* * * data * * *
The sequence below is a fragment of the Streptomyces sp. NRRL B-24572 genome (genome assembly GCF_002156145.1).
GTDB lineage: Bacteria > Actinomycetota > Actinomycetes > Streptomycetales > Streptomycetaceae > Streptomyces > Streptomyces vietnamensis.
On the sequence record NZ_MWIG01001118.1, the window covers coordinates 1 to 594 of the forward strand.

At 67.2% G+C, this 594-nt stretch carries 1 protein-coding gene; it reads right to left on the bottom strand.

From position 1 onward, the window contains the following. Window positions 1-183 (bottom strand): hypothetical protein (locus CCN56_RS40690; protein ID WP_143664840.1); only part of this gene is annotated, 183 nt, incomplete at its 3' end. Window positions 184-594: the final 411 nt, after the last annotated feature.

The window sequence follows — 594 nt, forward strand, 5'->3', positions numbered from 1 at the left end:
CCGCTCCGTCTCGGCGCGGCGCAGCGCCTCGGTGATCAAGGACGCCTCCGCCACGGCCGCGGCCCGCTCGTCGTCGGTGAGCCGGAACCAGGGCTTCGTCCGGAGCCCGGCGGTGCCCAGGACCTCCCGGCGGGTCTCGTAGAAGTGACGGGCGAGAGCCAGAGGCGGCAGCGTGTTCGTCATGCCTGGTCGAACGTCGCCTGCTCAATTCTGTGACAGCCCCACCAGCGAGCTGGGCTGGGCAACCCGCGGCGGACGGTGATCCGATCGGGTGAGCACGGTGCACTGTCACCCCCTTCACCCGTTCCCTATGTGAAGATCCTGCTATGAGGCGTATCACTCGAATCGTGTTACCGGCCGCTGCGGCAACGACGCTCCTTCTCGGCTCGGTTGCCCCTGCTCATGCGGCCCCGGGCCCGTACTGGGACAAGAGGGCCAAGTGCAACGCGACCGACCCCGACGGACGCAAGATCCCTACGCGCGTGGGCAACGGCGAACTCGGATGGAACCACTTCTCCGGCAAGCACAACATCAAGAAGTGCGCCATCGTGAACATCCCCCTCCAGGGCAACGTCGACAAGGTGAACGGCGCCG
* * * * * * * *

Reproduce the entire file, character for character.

The sequence below is a fragment of the Streptomyces sp. NRRL B-24572 genome (genome assembly GCF_002156145.1).
GTDB lineage: Bacteria > Actinomycetota > Actinomycetes > Streptomycetales > Streptomycetaceae > Streptomyces > Streptomyces vietnamensis.
On the sequence record NZ_MWIG01001118.1, the window covers coordinates 1 to 594 of the forward strand.

At 67.2% G+C, this 594-nt stretch carries 1 protein-coding gene; it reads right to left on the bottom strand.

From position 1 onward, the window contains the following. Window positions 1-183 (bottom strand): hypothetical protein (locus CCN56_RS40690; protein ID WP_143664840.1); only part of this gene is annotated, 183 nt, incomplete at its 3' end. Window positions 184-594: the final 411 nt, after the last annotated feature.

The window sequence follows — 594 nt, forward strand, 5'->3', positions numbered from 1 at the left end:
CCGCTCCGTCTCGGCGCGGCGCAGCGCCTCGGTGATCAAGGACGCCTCCGCCACGGCCGCGGCCCGCTCGTCGTCGGTGAGCCGGAACCAGGGCTTCGTCCGGAGCCCGGCGGTGCCCAGGACCTCCCGGCGGGTCTCGTAGAAGTGACGGGCGAGAGCCAGAGGCGGCAGCGTGTTCGTCATGCCTGGTCGAACGTCGCCTGCTCAATTCTGTGACAGCCCCACCAGCGAGCTGGGCTGGGCAACCCGCGGCGGACGGTGATCCGATCGGGTGAGCACGGTGCACTGTCACCCCCTTCACCCGTTCCCTATGTGAAGATCCTGCTATGAGGCGTATCACTCGAATCGTGTTACCGGCCGCTGCGGCAACGACGCTCCTTCTCGGCTCGGTTGCCCCTGCTCATGCGGCCCCGGGCCCGTACTGGGACAAGAGGGCCAAGTGCAACGCGACCGACCCCGACGGACGCAAGATCCCTACGCGCGTGGGCAACGGCGAACTCGGATGGAACCACTTCTCCGGCAAGCACAACATCAAGAAGTGCGCCATCGTGAACATCCCCCTCCAGGGCAACGTCGACAAGGTGAACGGCGCCG